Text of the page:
If there was a periodic table for computer gaming, Worms would be one of the base elements. At its core the game has remained largely unchanged since it first came out almost two decades ago, but this does mean that it is the same game that most of us played years ago.
Although that isn’t to say that the game still doesn’t hold up, just that it is pretty much the same exact experience. Worms still stand around and scream when a TNT stick is placed next to them instead of moving, players take turns moving slowly across the board to kill each other, and the slightest touch of water causes instant death.
The multiplayer feels like it has stuck around for the last decade as well. Even with high speed internet there was still constant “waiting for other player,” messages at the start of every turn. At least once during a versus game an object completely disappeared off the map for both the players, which seemed like the natural progression from the constant appearing and disappearing that the player characters would do between turns.
Multiplayer does seem to be the only real mode of Worms, although there are several attempts to do some single player based tutorials and challenges—both with mixed results. Tutorials presented are nice for people who are entirely new to the series, but seem to be a little long and overly simplistic enough that it is rather difficult to simply not skip them and jump right into the game. The challenge missions actually do a much better job of teaching the basic and advanced uses of weapons, but there only seem to be those basic and advanced challenge missions and not enough of them either.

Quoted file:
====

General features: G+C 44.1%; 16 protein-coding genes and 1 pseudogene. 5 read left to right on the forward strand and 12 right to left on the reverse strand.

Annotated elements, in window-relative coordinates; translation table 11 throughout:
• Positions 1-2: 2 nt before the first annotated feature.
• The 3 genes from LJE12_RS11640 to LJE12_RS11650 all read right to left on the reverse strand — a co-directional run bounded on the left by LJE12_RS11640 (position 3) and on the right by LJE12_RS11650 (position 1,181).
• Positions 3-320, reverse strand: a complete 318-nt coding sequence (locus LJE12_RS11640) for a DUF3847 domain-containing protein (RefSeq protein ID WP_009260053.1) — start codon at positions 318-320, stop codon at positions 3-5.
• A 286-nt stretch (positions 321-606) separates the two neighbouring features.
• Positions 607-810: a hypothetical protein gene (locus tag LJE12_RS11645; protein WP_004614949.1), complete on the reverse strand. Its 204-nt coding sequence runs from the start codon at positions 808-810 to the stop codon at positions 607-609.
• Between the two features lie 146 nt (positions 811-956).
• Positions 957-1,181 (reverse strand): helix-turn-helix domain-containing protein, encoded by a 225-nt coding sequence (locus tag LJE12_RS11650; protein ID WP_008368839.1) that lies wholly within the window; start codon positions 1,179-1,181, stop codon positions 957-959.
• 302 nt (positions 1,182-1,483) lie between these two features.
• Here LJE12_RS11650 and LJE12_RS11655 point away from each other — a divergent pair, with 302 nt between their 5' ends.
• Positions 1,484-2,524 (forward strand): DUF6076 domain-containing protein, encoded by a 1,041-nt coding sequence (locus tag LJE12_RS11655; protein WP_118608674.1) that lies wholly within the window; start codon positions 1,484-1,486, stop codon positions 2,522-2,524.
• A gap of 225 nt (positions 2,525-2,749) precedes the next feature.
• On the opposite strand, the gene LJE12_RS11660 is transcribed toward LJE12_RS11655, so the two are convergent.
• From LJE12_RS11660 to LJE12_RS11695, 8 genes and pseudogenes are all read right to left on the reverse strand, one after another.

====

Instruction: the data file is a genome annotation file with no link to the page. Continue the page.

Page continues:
There is a strange power that the game seems to exert after a couple of hours of play, one that seems to make many of the small complaints and annoyances drift away and have the player simply focus on the wholesale murder of the other worms. Around the second hour of play it almost seems like a switch it thrown and everything makes sense, from selecting the correct amount of power, the wind factor, and even how the worms refuse to move when their death is only inches from them. Although this weird sense of cohesion only really seems to last until an overly challenging map appears or someone who is vastly better is played online.
Probably the worst misstep of the entire game is the pricing. $20 for a brand new Worms game seems to be a little steep. Granted there is a lot of game here for people who really enjoy this series, but it still seems like it is about double the price that it should be. For the price of additional maps, crazy hats, and voices that range from amazingly funny to amazingly annoying doesn’t really seem justified.
In no way is Worms: Reloaded a bad game, it just has a really bad price. There is enough here that people who are new to the series or those that might not have played any of the more recent versions will find enough to enjoy. People who have been playing the series since the early versions may want to skip this skip this edition for a less expensive one later on as well, or just wait for the game to be discounted somewhere.
Not As Good As: The unlockable hat in Team Fortress 2 you get for buying the game
Also Try: Any of the other Worms games
Wait For It: A Steam Sale
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